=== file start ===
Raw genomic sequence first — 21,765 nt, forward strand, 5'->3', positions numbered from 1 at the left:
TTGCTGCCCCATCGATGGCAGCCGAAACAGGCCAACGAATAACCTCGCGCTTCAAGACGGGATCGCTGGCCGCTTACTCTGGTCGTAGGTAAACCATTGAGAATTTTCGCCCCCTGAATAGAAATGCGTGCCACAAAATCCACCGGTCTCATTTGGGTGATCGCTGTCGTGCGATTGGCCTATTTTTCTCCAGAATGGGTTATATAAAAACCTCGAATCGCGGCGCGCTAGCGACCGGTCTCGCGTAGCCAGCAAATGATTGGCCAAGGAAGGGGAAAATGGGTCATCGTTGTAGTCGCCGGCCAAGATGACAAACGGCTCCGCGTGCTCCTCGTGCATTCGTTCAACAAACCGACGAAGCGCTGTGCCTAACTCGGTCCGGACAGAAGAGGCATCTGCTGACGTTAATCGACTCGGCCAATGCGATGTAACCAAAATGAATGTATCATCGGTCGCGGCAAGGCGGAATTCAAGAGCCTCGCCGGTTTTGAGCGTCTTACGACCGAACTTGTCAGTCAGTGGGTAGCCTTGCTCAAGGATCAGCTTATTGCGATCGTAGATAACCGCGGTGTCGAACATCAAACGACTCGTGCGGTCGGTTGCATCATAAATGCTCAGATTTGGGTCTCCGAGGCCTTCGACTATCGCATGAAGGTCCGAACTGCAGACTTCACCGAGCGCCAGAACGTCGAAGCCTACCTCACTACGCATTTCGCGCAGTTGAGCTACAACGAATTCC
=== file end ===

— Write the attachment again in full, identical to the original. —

Raw genomic sequence first — 21,765 nt, forward strand, 5'->3', positions numbered from 1 at the left:
TTGCTGCCCCATCGATGGCAGCCGAAACAGGCCAACGAATAACCTCGCGCTTCAAGACGGGATCGCTGGCCGCTTACTCTGGTCGTAGGTAAACCATTGAGAATTTTCGCCCCCTGAATAGAAATGCGTGCCACAAAATCCACCGGTCTCATTTGGGTGATCGCTGTCGTGCGATTGGCCTATTTTTCTCCAGAATGGGTTATATAAAAACCTCGAATCGCGGCGCGCTAGCGACCGGTCTCGCGTAGCCAGCAAATGATTGGCCAAGGAAGGGGAAAATGGGTCATCGTTGTAGTCGCCGGCCAAGATGACAAACGGCTCCGCGTGCTCCTCGTGCATTCGTTCAACAAACCGACGAAGCGCTGTGCCTAACTCGGTCCGGACAGAAGAGGCATCTGCTGACGTTAATCGACTCGGCCAATGCGATGTAACCAAAATGAATGTATCATCGGTCGCGGCAAGGCGGAATTCAAGAGCCTCGCCGGTTTTGAGCGTCTTACGACCGAACTTGTCAGTCAGTGGGTAGCCTTGCTCAAGGATCAGCTTATTGCGATCGTAGATAACCGCGGTGTCGAACATCAAACGACTCGTGCGGTCGGTTGCATCATAAATGCTCAGATTTGGGTCTCCGAGGCCTTCGACTATCGCATGAAGGTCCGAACTGCAGACTTCACCGAGCGCCAGAACGTCGAAGCCTACCTCACTACGCATTTCGCGCAGTTGAGCTACAACGAATTCC